How to Pick the Right Nursing Home
Written by Faith Anderson on July 30, 2013
How to Pick the Right Nursing Home
Choosing the right nursing home for your loved one is critical, especially with the national issue that nursing home abuse has become. If you suspect your loved one has been affected by nursing home abuse, contact a nursing home abuse attorney immediately.
Making the decision to enlist the help of a nursing home to care for your loved one is difficult enough without having to worry about whether or not he or she will be adequately cared for by the facility’s staff members. Unfortunately, nursing home abuse is a growing problem in the United States, resulting in the physical, psychological and verbal abuse of more than a million individuals over 65 across the country. In fact, a shocking 30% of all nursing homes in the U.S. have been cited for some form of elder abuse, including using physical force against a resident, using unnecessary physical or chemical restraints, and verbally threatening or manipulating an elderly resident. However, for all the negative attention surrounding the nursing home industry recently, there are some excellent facilities out there. By following these simple steps, you can efficiently compare different nursing homes and find the right facility for your loved one.
Steps to Follow When Choosing a Nursing Home
- Get a recommendation from someone you trust. Asking friends or family members about quality nursing homes in your area is a great first step in finding the right facility for your loved one. Ask this person about any problems they had with the facility and how well their loved one was cared for overall.
- Visit with residents. Find at least one resident you can visit with in the nursing home so that you can evaluate the facility without a guided tour. Walk up and down the hallways and pay particular attention to residents who are bedridden or confined to a wheelchair. Do they seem upbeat and positive or are they depressed and withdrawn? If a large percentage of the residents you speak to seem confused and unable to have a conversation, the facility may not be what you are looking for.
- As you’re walking around the facility, keep an eye out for cleanliness and smells. The hallways should smell clean; if they smell like urine or feces, it could be a sign that the personal hygiene of residents isn’t attended to as frequently as it should be. This could result in life-threatening illnesses like bed sores and urinary tract infections.
- Avoid facilities with areas that are restricted. If you are only directed to residents who are willing to talk to you, this could be cause for concern.
- Be sure to visit the facility at several different times of day. Nursing homes are typically fully staffed in the morning, but may be less so in the afternoon or evening. By visiting only in the morning, you may get a false sense of how well staffed the facility is throughout the day.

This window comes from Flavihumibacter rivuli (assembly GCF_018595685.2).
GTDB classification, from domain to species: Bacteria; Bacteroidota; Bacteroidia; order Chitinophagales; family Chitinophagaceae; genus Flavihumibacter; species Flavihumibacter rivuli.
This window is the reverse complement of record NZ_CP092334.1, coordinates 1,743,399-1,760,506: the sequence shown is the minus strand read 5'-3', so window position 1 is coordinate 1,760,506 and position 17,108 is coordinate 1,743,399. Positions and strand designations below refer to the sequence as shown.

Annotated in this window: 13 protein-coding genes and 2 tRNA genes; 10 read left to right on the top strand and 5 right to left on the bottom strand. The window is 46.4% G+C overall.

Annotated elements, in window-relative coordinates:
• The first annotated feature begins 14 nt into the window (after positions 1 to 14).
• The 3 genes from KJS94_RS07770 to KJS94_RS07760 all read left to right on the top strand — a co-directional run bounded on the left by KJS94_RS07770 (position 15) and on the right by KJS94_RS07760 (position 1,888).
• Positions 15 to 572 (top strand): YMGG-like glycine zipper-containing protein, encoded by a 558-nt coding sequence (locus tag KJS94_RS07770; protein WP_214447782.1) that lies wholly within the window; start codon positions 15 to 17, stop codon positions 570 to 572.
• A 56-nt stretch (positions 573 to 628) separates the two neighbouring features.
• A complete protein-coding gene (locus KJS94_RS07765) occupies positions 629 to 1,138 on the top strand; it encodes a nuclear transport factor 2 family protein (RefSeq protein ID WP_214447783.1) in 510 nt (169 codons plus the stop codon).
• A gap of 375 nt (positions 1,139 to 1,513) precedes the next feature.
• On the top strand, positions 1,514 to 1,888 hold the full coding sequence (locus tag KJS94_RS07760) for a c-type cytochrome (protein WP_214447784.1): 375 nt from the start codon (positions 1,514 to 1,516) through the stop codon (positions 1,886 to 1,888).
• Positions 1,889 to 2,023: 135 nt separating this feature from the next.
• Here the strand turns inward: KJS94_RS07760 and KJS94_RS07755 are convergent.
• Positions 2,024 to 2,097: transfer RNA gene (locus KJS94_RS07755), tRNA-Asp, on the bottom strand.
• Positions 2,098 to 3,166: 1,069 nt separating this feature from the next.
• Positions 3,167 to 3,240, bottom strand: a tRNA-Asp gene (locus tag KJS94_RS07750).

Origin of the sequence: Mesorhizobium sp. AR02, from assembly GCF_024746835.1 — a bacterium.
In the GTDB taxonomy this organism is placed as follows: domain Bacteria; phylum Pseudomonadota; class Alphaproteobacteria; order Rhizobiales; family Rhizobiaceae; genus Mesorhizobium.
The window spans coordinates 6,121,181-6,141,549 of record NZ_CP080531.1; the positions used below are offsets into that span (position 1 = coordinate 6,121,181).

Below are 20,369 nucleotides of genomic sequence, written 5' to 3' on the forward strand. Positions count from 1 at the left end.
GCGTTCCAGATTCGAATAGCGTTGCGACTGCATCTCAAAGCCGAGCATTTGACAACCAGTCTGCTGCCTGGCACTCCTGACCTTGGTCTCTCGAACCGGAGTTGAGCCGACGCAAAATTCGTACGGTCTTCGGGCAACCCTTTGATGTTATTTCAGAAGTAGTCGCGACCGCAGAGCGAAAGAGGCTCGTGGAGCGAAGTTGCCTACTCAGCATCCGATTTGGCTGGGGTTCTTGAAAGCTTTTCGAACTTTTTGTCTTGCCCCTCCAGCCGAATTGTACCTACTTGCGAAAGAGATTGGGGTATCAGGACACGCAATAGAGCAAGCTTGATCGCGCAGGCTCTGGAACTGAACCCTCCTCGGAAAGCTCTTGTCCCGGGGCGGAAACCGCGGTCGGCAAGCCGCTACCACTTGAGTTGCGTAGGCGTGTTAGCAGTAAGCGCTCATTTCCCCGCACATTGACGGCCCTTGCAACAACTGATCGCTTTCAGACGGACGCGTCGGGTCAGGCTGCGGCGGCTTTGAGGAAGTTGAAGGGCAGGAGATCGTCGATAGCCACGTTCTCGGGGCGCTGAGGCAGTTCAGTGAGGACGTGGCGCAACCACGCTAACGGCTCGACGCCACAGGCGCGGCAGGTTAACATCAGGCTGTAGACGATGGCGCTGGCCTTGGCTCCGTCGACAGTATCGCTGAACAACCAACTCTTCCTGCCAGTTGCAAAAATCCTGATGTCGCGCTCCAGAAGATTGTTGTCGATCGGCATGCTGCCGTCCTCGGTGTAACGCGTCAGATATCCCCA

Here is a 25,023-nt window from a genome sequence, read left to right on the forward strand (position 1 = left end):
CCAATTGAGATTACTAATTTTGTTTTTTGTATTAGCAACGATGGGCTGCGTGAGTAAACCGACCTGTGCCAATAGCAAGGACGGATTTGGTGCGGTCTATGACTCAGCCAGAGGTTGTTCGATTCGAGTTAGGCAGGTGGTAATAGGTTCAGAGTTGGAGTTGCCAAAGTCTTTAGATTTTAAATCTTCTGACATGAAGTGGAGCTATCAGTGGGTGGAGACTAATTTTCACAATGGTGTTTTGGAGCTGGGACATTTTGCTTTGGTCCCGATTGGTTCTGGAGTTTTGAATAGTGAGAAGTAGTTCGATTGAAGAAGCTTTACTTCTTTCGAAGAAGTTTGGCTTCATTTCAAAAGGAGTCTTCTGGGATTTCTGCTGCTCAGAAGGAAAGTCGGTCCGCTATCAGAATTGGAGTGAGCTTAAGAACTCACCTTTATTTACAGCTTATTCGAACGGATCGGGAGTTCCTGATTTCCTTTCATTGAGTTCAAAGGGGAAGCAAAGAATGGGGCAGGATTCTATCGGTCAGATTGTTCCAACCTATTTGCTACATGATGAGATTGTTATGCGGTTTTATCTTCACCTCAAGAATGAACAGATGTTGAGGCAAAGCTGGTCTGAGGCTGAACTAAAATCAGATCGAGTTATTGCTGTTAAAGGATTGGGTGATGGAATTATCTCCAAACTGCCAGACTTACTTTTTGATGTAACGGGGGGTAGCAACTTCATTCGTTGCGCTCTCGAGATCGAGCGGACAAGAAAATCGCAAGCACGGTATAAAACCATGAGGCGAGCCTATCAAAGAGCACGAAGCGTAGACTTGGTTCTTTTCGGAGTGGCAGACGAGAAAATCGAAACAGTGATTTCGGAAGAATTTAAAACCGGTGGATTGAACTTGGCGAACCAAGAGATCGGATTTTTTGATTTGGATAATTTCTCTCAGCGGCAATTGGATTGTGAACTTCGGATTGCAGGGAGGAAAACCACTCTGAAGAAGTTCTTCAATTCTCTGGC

- Ask about the level of staffing for each shift. Inquire about how many nurses are on duty in the morning, evening and night, and compare that to the total number of residents. Also note how many residents are confined to wheelchairs or are bedridden, therefore requiring total care in daily activities like grooming, eating, drinking and toileting. Also be sure to check your state licensure regulations for staff to resident ratios.
- Visit the facility during meal times. This allows you to observe residents who are being fed and see how much time the aide spends with each resident. Observe the residents in the dining room and see if any other them appear to be abnormally thin. Also check on the residents who are fed in their beds. Are the food trays sitting in front of them without anyone to assist them? If possible, ask to eat a meal yourself to judge its quality.
Preventing Nursing Home Abuse
The first step in preventing your loved one from becoming a victim of nursing home abuse is to devote an adequate amount of time to researching and visiting different nursing homes before choosing the facility that will care for him or her. Evidence of nursing home abuse can sometimes be elusive, avoiding the recognition of even family members and friends who visit their loved ones in nursing home facilities rather often. Unfortunately, this is one of the main reasons that nursing home abuse goes unreported in the United States, which only perpetuates the despicable act. If you suspect that your loved one has been the victim of nursing home abuse or neglect, contact an experienced nursing home abuse attorney today.